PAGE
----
Sunday, March 26, 2006

Why President Bush is more popular than John Kennedy

I was feeling a little bit depressed but I'm okay now. The other day I was working here at the White House late. It must have been 5:15. Generally, President Bush prefers a 9 to 5 day but sometimes circumstances just require folks to work a little longer.

Anyway, I was shredding documents for Vice President Cheney when I walked past the Oval Office. The door was slightly ajar and I could hear what I thought was sniffling coming from inside the office. Since it was after 5 o'clock, I was pretty sure it couldn't be President Bush. But in fact, when I peaked past the open door, it was President Bush weeping on the shoulder of Secretary of State Condoleezza Rice.

"I jest don't understand," President Bush said tearily. "How can I be less popular than that pervert Bill Clinton? It don't make no sense." He wiped his nose on Ms. Rice's sleeve.

"There's no accounting for popularity, Mr. President," Ms. Rice said. "Look how long Will & Grace has been on TV."

"Don't tell nobody," President Bush said looking up from her shoulder, "but I kinda like that program."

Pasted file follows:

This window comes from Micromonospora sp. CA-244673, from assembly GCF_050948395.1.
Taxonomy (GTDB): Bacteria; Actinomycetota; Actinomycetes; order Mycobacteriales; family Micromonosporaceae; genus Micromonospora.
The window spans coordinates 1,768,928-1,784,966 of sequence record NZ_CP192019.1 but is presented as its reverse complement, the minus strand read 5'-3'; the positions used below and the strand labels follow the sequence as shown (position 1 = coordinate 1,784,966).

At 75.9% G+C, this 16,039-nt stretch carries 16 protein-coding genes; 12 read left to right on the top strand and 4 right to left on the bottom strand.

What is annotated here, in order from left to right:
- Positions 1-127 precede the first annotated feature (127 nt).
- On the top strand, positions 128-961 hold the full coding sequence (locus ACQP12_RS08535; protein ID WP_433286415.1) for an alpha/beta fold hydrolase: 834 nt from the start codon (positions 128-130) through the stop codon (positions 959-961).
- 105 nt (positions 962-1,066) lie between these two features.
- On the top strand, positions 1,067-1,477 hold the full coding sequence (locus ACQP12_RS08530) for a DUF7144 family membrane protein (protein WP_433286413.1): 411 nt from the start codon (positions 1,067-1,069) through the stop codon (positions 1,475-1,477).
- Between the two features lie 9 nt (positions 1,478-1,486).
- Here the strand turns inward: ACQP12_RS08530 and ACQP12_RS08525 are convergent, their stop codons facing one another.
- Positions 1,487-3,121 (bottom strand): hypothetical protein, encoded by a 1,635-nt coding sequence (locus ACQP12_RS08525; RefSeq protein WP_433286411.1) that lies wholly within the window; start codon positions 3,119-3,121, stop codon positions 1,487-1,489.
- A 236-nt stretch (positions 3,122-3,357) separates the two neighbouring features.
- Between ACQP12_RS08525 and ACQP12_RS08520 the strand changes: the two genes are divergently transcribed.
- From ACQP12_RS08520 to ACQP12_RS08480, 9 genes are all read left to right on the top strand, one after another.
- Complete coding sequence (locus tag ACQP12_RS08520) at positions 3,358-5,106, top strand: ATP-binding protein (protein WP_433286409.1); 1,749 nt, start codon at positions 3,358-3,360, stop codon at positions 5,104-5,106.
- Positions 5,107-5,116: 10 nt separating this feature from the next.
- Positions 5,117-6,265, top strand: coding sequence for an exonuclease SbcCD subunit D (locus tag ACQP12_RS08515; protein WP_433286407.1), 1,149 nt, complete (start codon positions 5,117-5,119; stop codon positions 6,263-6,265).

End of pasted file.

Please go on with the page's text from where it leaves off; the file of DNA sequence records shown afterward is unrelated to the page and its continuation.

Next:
Then the President went on. "I can understand Democrats not liking me on account of I got God on my side and He's a mighty powerful voter. But now, I'm losing respect from Republicans, folks who used to worship the saddles I sat on. How could things turn around so quickly?"

"It hasn't been so quick," Ms. Rice pointed out. "You've been in power five years. That's way more than your Daddy. It's way more than John Kennedy."

"But he was assassinated," the President said.

"Now that's what you call unpopular," Ms. Rice said.

"Yeah," the President said starting to feel a little better. "I guess getting assassinated is the ultimate in unpopularity polls. Heck, even Ronald Reagan had an attempt."

The President stood up and started walking around the Oval Office. "Maybe I ain't so unpopular after all."

"Absolutely," Ms. Rice said. "I bet you could walk through downtown Dallas any time you like without getting shot. Just don't go hunting with Dick."

The President giggled. "You always know how to make me feel better. Well, I guess I better get over to the residence. Judge Judy will be on soon."